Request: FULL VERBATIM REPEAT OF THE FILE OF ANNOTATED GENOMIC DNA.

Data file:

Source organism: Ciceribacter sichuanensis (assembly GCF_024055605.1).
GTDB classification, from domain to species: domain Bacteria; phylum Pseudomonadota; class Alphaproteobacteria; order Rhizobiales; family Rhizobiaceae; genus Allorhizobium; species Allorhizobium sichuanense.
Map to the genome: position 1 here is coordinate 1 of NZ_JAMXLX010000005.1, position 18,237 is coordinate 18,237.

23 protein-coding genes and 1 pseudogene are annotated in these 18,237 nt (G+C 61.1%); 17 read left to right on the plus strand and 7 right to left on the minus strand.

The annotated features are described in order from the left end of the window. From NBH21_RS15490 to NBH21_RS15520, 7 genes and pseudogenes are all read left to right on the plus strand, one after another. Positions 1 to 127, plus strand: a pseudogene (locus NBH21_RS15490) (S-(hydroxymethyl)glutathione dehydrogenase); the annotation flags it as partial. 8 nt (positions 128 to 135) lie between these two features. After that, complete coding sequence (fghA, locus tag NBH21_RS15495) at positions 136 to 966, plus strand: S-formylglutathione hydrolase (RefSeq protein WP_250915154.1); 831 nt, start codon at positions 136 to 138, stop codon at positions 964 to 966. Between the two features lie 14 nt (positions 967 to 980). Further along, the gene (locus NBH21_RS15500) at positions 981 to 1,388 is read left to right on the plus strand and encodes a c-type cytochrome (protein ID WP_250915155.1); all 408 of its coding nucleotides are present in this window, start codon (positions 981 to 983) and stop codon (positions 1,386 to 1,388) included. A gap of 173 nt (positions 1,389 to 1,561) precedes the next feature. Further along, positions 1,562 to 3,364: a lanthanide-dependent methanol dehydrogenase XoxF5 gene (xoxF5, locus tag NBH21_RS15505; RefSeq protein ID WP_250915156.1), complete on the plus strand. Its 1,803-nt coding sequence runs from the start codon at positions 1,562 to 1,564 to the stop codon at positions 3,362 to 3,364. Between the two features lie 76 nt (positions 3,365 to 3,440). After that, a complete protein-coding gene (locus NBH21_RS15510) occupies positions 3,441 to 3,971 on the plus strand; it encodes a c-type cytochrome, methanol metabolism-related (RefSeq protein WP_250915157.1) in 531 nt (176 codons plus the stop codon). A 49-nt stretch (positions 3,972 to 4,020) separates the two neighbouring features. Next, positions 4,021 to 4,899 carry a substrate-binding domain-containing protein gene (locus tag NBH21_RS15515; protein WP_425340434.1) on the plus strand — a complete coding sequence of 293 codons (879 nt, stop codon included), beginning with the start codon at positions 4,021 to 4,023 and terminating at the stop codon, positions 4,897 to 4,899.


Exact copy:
Source organism: Ciceribacter sichuanensis (assembly GCF_024055605.1).
GTDB classification, from domain to species: domain Bacteria; phylum Pseudomonadota; class Alphaproteobacteria; order Rhizobiales; family Rhizobiaceae; genus Allorhizobium; species Allorhizobium sichuanense.
Map to the genome: position 1 here is coordinate 1 of NZ_JAMXLX010000005.1, position 18,237 is coordinate 18,237.

23 protein-coding genes and 1 pseudogene are annotated in these 18,237 nt (G+C 61.1%); 17 read left to right on the plus strand and 7 right to left on the minus strand.

The annotated features are described in order from the left end of the window. From NBH21_RS15490 to NBH21_RS15520, 7 genes and pseudogenes are all read left to right on the plus strand, one after another. Positions 1 to 127, plus strand: a pseudogene (locus NBH21_RS15490) (S-(hydroxymethyl)glutathione dehydrogenase); the annotation flags it as partial. 8 nt (positions 128 to 135) lie between these two features. After that, complete coding sequence (fghA, locus tag NBH21_RS15495) at positions 136 to 966, plus strand: S-formylglutathione hydrolase (RefSeq protein WP_250915154.1); 831 nt, start codon at positions 136 to 138, stop codon at positions 964 to 966. Between the two features lie 14 nt (positions 967 to 980). Further along, the gene (locus NBH21_RS15500) at positions 981 to 1,388 is read left to right on the plus strand and encodes a c-type cytochrome (protein ID WP_250915155.1); all 408 of its coding nucleotides are present in this window, start codon (positions 981 to 983) and stop codon (positions 1,386 to 1,388) included. A gap of 173 nt (positions 1,389 to 1,561) precedes the next feature. Further along, positions 1,562 to 3,364: a lanthanide-dependent methanol dehydrogenase XoxF5 gene (xoxF5, locus tag NBH21_RS15505; RefSeq protein ID WP_250915156.1), complete on the plus strand. Its 1,803-nt coding sequence runs from the start codon at positions 1,562 to 1,564 to the stop codon at positions 3,362 to 3,364. Between the two features lie 76 nt (positions 3,365 to 3,440). After that, a complete protein-coding gene (locus NBH21_RS15510) occupies positions 3,441 to 3,971 on the plus strand; it encodes a c-type cytochrome, methanol metabolism-related (RefSeq protein WP_250915157.1) in 531 nt (176 codons plus the stop codon). A 49-nt stretch (positions 3,972 to 4,020) separates the two neighbouring features. Next, positions 4,021 to 4,899 carry a substrate-binding domain-containing protein gene (locus tag NBH21_RS15515; protein WP_425340434.1) on the plus strand — a complete coding sequence of 293 codons (879 nt, stop codon included), beginning with the start codon at positions 4,021 to 4,023 and terminating at the stop codon, positions 4,897 to 4,899.